Distinguished writer Bernardine Evaristo says she doesn't believe in writer's block

The British author discusses her 2019 Booker Prize-winning novel and how her character were brought to life

CHELTENHAM, ENGLAND - OCTOBER 12: Bernardine Evaristo, 2019 Booker Prize, shortlisted author, at the Cheltenham Literature Festival 2019 on October 12, 2019 in Cheltenham, England. (Photo by David Levenson/Getty Images)
Powered by automated translation

British novelist Bernardine Evaristo says she has never let writer's block get in the way of her writing. The distinguished author, who has written eight works of fiction throughout her long career, in fact doesn't believe in it.

For her, 'writer's block' only hinders creativity and likely covers up a deeper issue. She even prohibits her creative writing students from using it as an excuse.

"I think we should stop using that term altogether," Evaristo says while speaking Hay Festival Abu Dhabi. "In most cases, there's something else at work. Maybe you can't seem to find the time, maybe you need a full day to work as opposed to one hour. Maybe you prefer writing by hand at a cafe instead of typing it straight on a computer. Find what works for you, and if you seem you can't write, try to figure out why."

Evaristo may have risen to stardom in 2019 – when she became the first black British author to win the Booker Prize for her novel Girl, Woman, Other – but she has been active in the creative field for more than four decades. And back then, the literary world was less accepting of her and other women of colour.

"Growing up in the 1970s and '80s, we felt very isolated from the mainstream. There were no representations of women of colour," she says during the discussion of her award-winning novel Girl, Woman, Other. "Society may have changed recently to embrace diverse voices and promote inclusivity, but we were still fighting to be included then."

'Girl, Woman, Other' by author Bernardine Evaristo
'Girl, Woman, Other' by author Bernardine Evaristo

One of the central characters in her novel, Amma Bonsu – a theatre director on the verge of her big break – may seem to be a reflection of Evaristo herself, but the author says that the character is an homage to all the women who were fighting to be heard then. The novel begins with Bonsu as she prepares for her play's debut at the National Theatre in London and the opening scene sets out to make a point.

“I wanted to give the character a big break. The National Theatre is the most established theatre venue in the UK, so it made sense for that to be the opening scene,” Evaristo says, noting a similarity between the character’s leap into the mainstream and her own big break with the Booker-win. “Sadly, in real life, the National Theatre still has never had a female director.”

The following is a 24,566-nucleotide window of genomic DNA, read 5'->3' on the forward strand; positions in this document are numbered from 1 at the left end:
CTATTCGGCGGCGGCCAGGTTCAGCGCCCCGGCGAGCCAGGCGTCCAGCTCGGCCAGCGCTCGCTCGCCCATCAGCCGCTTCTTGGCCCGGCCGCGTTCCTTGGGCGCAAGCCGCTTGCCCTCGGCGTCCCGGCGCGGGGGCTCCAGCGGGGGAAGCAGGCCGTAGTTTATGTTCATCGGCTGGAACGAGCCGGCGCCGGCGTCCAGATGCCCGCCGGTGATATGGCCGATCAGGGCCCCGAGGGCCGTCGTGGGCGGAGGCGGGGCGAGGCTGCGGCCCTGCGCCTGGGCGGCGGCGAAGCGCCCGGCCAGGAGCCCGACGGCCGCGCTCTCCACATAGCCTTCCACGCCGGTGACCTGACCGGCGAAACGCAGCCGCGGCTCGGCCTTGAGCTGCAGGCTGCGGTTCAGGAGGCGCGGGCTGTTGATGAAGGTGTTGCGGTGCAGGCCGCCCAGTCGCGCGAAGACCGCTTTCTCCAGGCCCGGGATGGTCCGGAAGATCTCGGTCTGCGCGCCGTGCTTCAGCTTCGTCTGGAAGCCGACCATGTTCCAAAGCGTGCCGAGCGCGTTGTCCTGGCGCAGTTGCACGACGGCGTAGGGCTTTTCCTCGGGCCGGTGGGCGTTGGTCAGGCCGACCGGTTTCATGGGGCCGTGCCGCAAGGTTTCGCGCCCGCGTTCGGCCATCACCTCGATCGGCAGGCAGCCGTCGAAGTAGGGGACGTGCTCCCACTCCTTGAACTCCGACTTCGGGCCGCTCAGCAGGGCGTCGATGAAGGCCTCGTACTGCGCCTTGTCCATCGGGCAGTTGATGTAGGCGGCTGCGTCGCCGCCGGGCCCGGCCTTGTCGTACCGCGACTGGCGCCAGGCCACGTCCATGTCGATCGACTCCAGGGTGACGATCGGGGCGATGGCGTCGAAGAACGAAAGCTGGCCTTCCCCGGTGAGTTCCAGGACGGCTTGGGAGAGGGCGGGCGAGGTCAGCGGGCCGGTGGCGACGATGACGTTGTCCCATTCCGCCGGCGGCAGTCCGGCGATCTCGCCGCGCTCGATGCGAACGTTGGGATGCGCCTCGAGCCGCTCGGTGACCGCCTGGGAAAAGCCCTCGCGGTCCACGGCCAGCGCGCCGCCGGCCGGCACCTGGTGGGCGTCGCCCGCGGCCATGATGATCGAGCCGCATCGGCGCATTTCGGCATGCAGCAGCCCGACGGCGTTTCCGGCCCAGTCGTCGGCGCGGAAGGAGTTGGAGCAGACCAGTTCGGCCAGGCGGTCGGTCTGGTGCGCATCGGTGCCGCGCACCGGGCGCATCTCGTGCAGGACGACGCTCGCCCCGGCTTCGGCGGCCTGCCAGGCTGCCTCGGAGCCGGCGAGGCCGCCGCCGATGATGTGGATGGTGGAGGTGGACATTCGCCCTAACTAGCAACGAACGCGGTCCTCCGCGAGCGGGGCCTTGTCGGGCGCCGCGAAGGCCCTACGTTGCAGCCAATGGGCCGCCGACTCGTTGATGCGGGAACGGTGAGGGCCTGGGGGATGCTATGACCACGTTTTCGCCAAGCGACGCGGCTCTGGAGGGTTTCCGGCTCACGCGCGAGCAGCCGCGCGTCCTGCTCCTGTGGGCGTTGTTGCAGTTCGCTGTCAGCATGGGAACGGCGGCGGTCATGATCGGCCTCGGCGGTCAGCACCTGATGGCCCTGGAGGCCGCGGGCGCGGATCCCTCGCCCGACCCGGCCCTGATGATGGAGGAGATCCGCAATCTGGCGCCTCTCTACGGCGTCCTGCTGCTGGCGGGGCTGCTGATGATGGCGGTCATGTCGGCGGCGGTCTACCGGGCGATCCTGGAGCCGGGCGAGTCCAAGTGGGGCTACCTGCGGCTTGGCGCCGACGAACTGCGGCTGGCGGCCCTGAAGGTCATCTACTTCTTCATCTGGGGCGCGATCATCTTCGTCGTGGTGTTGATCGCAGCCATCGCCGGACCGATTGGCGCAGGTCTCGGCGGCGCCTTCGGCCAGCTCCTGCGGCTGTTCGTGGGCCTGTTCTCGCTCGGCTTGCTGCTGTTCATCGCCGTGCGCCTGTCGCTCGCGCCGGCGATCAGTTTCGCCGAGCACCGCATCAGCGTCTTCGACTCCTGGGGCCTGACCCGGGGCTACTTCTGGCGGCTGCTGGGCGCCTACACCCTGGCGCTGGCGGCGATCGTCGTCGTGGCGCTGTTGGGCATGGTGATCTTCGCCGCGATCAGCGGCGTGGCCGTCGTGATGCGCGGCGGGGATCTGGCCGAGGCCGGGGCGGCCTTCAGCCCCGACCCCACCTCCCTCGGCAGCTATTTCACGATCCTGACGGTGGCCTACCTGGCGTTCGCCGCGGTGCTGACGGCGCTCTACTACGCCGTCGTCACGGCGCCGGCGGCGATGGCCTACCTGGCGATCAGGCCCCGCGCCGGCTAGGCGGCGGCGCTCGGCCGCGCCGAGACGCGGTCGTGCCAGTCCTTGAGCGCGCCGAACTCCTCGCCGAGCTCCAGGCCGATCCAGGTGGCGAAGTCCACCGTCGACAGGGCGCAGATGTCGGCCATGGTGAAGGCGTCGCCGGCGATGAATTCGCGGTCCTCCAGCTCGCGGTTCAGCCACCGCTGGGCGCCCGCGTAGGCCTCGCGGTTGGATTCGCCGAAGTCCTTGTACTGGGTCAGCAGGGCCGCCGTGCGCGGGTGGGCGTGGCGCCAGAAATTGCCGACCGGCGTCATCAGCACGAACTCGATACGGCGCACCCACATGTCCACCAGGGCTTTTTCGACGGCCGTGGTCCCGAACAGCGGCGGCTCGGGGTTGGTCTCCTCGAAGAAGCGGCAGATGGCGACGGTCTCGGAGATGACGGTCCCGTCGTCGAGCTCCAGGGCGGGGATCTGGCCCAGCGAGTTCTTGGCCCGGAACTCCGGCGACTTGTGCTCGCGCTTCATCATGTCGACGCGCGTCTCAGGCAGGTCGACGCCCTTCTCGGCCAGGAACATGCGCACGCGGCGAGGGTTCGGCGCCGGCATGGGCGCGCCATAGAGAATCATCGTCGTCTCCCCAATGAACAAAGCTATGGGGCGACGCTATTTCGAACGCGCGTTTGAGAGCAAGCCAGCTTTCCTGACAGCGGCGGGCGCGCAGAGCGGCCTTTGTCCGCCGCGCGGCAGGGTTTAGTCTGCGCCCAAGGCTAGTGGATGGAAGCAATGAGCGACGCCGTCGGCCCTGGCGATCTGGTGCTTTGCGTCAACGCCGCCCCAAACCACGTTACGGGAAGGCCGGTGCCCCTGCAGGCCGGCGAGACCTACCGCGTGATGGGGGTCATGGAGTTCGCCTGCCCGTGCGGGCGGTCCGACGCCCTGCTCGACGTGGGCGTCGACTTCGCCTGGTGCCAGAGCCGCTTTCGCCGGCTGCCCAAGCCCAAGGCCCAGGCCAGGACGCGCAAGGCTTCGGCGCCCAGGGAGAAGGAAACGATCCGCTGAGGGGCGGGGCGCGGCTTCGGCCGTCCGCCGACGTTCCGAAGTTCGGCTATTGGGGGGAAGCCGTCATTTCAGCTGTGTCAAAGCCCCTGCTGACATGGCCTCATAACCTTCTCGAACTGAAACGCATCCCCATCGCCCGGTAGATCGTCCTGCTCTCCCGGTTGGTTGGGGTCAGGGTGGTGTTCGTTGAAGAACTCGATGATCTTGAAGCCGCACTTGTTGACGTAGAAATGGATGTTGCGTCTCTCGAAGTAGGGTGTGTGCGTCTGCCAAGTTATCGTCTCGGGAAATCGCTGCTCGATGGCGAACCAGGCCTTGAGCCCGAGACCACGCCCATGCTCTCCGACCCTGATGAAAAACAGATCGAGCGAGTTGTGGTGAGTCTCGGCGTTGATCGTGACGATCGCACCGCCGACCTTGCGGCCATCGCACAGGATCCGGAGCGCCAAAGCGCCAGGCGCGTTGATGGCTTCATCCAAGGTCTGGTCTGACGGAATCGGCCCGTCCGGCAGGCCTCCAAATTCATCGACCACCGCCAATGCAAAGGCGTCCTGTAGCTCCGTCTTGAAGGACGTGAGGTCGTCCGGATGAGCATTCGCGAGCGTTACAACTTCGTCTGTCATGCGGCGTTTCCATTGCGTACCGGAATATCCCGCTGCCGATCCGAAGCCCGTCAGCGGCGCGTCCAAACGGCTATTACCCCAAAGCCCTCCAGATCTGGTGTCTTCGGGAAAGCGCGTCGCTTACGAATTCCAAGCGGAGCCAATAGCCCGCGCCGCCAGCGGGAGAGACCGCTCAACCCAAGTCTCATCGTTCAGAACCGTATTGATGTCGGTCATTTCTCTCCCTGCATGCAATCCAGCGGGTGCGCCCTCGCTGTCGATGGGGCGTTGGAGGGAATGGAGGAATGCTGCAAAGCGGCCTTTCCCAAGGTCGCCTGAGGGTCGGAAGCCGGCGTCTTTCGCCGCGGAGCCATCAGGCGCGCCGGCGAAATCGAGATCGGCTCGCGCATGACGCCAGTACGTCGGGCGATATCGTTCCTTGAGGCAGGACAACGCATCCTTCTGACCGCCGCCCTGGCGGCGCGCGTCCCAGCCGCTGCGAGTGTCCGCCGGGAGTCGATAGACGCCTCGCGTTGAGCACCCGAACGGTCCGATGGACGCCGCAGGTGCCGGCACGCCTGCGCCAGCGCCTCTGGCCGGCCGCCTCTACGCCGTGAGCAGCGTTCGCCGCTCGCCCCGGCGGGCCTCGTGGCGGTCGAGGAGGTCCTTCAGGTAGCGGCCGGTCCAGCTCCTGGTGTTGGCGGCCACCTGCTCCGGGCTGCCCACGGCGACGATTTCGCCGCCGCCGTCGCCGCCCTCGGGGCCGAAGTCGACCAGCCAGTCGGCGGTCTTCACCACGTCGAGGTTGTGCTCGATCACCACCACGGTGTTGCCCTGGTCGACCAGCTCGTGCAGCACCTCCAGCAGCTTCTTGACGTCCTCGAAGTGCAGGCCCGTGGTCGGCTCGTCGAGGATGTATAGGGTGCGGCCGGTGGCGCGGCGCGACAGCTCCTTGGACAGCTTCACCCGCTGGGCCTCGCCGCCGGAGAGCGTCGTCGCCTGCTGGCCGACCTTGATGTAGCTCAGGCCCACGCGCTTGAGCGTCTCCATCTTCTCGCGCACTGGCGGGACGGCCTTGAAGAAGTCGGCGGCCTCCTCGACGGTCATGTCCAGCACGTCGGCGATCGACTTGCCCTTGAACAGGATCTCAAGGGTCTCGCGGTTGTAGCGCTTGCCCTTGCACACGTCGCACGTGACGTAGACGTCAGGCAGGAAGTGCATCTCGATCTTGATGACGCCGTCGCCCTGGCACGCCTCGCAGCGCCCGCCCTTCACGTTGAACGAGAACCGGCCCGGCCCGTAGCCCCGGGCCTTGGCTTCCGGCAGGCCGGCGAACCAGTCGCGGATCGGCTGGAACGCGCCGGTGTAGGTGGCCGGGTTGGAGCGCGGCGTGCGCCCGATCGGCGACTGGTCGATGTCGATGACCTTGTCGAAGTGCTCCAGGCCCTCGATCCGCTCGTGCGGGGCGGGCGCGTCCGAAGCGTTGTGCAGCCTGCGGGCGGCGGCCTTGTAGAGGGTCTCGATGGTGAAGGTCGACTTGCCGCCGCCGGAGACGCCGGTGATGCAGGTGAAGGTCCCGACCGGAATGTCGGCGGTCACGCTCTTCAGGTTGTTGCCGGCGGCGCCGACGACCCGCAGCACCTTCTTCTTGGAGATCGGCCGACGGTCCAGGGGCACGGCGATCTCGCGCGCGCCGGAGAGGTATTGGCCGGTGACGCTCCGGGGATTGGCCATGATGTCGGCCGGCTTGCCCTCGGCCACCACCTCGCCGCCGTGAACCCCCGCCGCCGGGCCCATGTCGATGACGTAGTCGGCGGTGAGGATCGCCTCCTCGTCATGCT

Girl, Woman, Other in itself is a protest against mainstream literature, in style and in substance. With a dozen central characters – all of whom are women from various cultural backgrounds and social classes – the book confronts an absence of black women in fiction. The characters are aged 19 to 93. The youngest is Yazz, a university student from a middle-class family and an activist; the oldest is Hattie, a 93 year-old farmer in the North of England. Evaristo says she wanted to accurately represent the rich history and the presence of black women in England.

“You don’t see many old black women represented in fiction. With the character of Hattie, I wanted to show an old black women with a fulfilled life, who had triumphed and was still triumphing. She lives on her own and is a formidable and powerful figure.”

Evaristo, whose roots in the creative world lie in theatre, says her background as an actress helped her dive into the minds and lives of the 12 women. “It wasn’t such a leap to write the characters. I enjoy disappearing in a character and having them speak through me.”

One thing Evaristo was conscious of while writing her novel was the authenticity of her characters’ voices. She says she would read her writing out loud so she would hear what they were saying, to make sure their tone matched their personality and background, and that her “ear for dialogue was working.”

The novel took five years to write, Evaristo says, noting that she was busy with other work at the time, such as teaching creative writing at Brunel University in London. And though she didn’t face any troubles with writing the book, she did have some trouble with finding the right title.

"The original title was Afro-Saxon Amazons," she says. "But people thought it didn't quite fit. They said it sounded academic and that afro brought to mind the hairstyle and couldn't refer to a demographic. Saxon didn't sound quite right either."

Evaristo says she couldn’t go for something symbolic or poetic as she wanted the title to accurately represent what the novel was about. “The ‘other’ in the title refers to the ways in which the characters are othered as women, women of colour or for their sexual preferences and identities.”